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HOME > Expert Assessments > ENSO Diagnostic Discussion
issued by
March 9, 2006
Spanish Version (Español -- Courtesy of INFOCLIMA, Peru)

Synopsis: La Niña conditions are expected to continue during the next 3-6 months.

The patterns of anomalous ocean temperatures, atmospheric circulation and precipitation are consistent in indicating La Niña conditions in the tropical Pacific. During February negative equatorial SST anomalies less than –0.5ºC were observed at most locations between 165ºE and 115ºW, while anomalies greater than +0.5ºC were restricted to the western equatorial Pacific between Indonesia and 155ºE and the eastern equatorial Pacific between 100ºW and the South American coast (Fig. 1). Negative SST departures were observed in all of the Niño regions, except for Niño 1+2 (Fig. 2). During February, SST anomalies increased in the extreme eastern equatorial Pacific and heavy rains occurred in some portions of Ecuador and northern Peru. Brief warming in the extreme eastern equatorial Pacific at this time of the year has been observed in previous years, including the La Niña years of 1999, 2000 and 2001.

During February above-average precipitation (negative OLR anomalies, Fig. 3, top panel) was observed over portions of Indonesia, the Philippines and along the South Pacific Convergence Zone (SPCZ), while below-average precipitation (positive OLR anomalies) was observed over the central equatorial Pacific. Stronger-than-average low-level (850-hPa) easterly winds (Fig. 3, middle panel) persisted over the central equatorial Pacific, and anomalous upper-level (200-hPa) cyclonic circulation centers were observed in both hemispheres (Fig. 3, bottom panel). The equatorial subsurface temperature anomaly pattern (negative anomalies in the central and eastern Pacific and positive anomalies in the western Pacific, Fig. 4) persisted during January-February 2006, and the basin-wide upper ocean heat content remained below-average (Fig. 5). These atmospheric and oceanic features are consistent with ongoing La Niña conditions.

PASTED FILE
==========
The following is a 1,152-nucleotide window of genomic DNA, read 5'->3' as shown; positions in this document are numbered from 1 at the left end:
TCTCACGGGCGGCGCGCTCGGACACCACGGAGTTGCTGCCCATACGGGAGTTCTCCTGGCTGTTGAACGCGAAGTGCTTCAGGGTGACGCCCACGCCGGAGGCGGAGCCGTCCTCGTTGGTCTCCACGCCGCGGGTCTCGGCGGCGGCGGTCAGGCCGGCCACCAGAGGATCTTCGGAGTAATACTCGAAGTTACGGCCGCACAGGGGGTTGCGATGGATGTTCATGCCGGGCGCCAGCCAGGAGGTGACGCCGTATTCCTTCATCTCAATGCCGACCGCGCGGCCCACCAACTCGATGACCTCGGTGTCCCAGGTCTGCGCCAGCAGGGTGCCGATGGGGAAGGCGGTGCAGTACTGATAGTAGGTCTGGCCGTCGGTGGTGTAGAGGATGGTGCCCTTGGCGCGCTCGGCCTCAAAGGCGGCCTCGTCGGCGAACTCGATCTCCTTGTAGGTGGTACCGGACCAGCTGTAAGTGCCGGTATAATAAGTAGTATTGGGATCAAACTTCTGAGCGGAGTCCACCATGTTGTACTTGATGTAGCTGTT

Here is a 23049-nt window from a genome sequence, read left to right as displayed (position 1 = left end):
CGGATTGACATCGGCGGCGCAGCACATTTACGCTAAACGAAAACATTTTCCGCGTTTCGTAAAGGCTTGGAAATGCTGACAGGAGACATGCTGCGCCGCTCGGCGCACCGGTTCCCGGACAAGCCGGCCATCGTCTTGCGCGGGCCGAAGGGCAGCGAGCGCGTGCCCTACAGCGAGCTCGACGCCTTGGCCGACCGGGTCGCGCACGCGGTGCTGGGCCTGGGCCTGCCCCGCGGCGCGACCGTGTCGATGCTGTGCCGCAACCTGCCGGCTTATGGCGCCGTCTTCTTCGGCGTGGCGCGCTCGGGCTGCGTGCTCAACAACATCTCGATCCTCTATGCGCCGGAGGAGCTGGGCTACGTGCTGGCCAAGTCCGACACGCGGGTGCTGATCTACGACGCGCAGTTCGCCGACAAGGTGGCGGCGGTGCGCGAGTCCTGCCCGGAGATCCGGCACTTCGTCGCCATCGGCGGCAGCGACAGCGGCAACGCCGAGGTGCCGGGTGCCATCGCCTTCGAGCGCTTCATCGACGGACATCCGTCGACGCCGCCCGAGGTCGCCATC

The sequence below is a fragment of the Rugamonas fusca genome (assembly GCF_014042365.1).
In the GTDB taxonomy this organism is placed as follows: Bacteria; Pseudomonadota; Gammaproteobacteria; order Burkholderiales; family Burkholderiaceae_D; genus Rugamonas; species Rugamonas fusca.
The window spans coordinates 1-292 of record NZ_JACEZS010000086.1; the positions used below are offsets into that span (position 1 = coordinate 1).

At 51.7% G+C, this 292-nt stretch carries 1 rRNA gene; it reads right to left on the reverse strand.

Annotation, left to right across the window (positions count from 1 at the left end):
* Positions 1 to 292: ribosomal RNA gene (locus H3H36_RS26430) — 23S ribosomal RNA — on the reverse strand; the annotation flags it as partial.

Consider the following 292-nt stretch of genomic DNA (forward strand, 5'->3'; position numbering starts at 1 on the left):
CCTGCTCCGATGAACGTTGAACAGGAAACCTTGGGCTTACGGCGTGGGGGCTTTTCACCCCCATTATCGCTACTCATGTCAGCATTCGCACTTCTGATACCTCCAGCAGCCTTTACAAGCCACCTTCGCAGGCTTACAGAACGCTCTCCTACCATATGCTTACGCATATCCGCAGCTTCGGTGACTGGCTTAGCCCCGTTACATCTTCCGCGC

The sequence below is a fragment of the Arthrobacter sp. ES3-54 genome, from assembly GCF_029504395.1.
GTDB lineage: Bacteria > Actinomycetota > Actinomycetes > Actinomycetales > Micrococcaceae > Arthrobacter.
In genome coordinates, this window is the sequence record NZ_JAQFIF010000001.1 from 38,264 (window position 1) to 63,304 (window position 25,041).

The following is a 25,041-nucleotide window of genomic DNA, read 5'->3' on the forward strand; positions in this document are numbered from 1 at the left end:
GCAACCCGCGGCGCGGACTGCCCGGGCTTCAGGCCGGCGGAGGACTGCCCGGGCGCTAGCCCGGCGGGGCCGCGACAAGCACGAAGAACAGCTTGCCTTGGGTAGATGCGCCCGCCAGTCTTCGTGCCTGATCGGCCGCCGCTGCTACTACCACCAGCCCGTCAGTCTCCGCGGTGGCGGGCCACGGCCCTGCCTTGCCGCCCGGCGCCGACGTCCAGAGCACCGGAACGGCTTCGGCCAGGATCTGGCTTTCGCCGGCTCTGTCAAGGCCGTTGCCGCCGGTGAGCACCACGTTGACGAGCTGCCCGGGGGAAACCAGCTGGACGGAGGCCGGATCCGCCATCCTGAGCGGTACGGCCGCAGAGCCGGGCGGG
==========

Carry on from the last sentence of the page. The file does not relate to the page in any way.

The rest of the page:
Most of the statistical and coupled model forecasts indicate cooler-than-average conditions in the tropical Pacific through mid-2006. The spread of the most recent statistical and coupled model forecasts (weak La Niña to ENSO-neutral) indicates some uncertainty in the outlooks. However, current conditions (stronger-than-average easterly winds over the central equatorial Pacific and below-average upper-ocean heat content) and recent trends in observed oceanic conditions support continuation of La Nina conditions in the tropical Pacific during the next 3-6 months. Based on current conditions in the tropical Pacific, the most recent SST predictions, and on results from historical studies on the effects of cold episodes, we expect wetter-than-normal (drier-than-normal) conditions to prevail over northern Indonesia, the Philippines and Hawaii (central equatorial Pacific) during the next three months.

This discussion is a consolidated effort of NOAA and its funded institutions. Weekly updates for SST, 850-hPa wind, OLR and features of the equatorial subsurface thermal structure are available on the Climate Prediction Center web page at (Weekly Update). Forecasts for the evolution of El Niño/La Niña are updated monthly in the Forecast Forum section of CPC's Climate Diagnostics Bulletin. The next ENSO Diagnostics Discussion is scheduled for 6 April 2006. To receive an e-mail notification when the monthly ENSO Diagnostic Discussions are released, please send an e-mail message:

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Page Author: Climate Prediction Center Internet Team
Page last modified: January 12, 2006
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